Your DNS Provider Should Not Be Your Registrar

Note: This article references events that happened in December 2014.

Hopefully, by time you're reading this DNSimple will have recovered from their DDoS-powered outage. Today has probably been a terrible day for everybody over there and I'm sure they're ready for a break. While you can't do much to directly defend against DDoS attacks, you can insure yourself against DNS outages.

If you're a DNSimple customer right now or a NameCheap customer several times earlier this year, you know what happens when your DNS service goes out. Your website is inaccessible, emails are probably bouncing, and so are customers and their wallets. It's all around bad news.

The cheapest insurance you can buy is to host your nameservers and your registrar at different companies. That way, if your registrar gets attacked it's no big deal because they're not involved with your day-to-day name resolution, and if your nameservers are attacked you can easily change them. You can't do that if the web interface you need to use is down at the same time as your nameservers.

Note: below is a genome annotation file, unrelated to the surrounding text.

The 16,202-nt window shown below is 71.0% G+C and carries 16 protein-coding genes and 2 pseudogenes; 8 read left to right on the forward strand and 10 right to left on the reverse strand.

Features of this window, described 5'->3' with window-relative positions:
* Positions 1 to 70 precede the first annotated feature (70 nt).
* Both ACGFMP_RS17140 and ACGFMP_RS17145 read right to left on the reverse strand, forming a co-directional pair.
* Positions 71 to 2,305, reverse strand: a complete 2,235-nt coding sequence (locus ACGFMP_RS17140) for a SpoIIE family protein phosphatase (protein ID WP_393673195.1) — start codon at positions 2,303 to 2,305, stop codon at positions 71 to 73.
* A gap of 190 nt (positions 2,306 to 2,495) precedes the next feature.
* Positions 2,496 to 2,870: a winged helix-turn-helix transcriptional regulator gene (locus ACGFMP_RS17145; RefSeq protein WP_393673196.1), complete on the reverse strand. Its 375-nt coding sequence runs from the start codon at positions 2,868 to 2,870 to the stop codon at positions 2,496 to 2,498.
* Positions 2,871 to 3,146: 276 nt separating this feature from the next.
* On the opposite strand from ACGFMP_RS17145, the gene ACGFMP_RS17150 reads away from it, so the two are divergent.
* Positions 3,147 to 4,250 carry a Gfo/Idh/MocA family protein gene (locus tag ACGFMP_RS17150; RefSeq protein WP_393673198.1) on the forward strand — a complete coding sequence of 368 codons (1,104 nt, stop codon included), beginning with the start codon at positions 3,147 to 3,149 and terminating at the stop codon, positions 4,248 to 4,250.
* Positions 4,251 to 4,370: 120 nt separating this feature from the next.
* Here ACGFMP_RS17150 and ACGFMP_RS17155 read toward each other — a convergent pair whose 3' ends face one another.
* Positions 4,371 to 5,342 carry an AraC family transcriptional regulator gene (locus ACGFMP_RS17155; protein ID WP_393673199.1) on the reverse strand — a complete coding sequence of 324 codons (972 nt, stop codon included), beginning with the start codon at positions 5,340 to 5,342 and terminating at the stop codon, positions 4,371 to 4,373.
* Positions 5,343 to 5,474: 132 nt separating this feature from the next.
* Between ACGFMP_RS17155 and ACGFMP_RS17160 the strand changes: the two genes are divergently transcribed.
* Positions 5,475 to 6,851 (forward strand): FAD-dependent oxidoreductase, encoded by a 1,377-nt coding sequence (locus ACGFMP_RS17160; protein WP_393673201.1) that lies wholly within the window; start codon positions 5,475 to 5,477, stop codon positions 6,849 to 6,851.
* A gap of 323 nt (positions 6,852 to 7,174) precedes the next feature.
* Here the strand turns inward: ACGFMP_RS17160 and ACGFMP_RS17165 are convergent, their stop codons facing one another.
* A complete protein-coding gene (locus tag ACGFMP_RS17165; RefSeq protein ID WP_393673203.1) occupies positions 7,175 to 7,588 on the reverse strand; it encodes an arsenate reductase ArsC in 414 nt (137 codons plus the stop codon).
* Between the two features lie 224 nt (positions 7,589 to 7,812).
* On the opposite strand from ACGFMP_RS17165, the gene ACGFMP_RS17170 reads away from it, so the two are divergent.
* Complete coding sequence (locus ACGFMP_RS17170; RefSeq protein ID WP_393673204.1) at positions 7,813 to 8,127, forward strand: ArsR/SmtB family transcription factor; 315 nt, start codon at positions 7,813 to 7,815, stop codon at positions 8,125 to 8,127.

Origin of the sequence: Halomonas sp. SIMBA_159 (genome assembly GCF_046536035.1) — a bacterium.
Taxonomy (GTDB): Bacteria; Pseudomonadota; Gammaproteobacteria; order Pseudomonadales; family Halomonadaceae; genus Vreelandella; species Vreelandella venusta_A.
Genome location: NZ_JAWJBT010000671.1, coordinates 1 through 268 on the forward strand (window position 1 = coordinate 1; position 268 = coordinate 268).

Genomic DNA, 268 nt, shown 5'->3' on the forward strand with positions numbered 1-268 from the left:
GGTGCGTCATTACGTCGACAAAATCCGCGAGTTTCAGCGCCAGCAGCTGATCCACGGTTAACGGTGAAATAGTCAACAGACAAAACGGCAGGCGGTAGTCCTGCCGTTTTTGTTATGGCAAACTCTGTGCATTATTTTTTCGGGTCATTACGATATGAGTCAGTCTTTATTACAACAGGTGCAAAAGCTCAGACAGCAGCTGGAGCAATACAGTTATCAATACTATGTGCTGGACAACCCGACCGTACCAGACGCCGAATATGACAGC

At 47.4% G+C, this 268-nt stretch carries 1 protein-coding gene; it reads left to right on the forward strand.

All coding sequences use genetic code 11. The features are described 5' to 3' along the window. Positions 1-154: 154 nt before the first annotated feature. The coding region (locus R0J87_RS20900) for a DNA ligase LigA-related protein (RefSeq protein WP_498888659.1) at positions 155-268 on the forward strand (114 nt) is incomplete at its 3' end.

Splitting your DNS services between two or more companies adds a tiny bit of one-time overhead to setting up a new domain name, but the peace of mind this strategy buys is worth it. Your can be back up and servicing customers at a new DNS provider in as little as five minutes, depending on your registrar, while your previous/primary DNS provider is struggling with an attack for hours.

Personally, I use Amazon's Route53 service as my nameservers and either Gandi (for .io) or Namecheap (for everything else) as my registrars, but you can use whoever you want. You could even use DNSimple as your registrar and Route53 as your nameserver if you want. The point is that you should have at least two wholely separate companies involved.

Posted in: DNS  

Tagged: DNS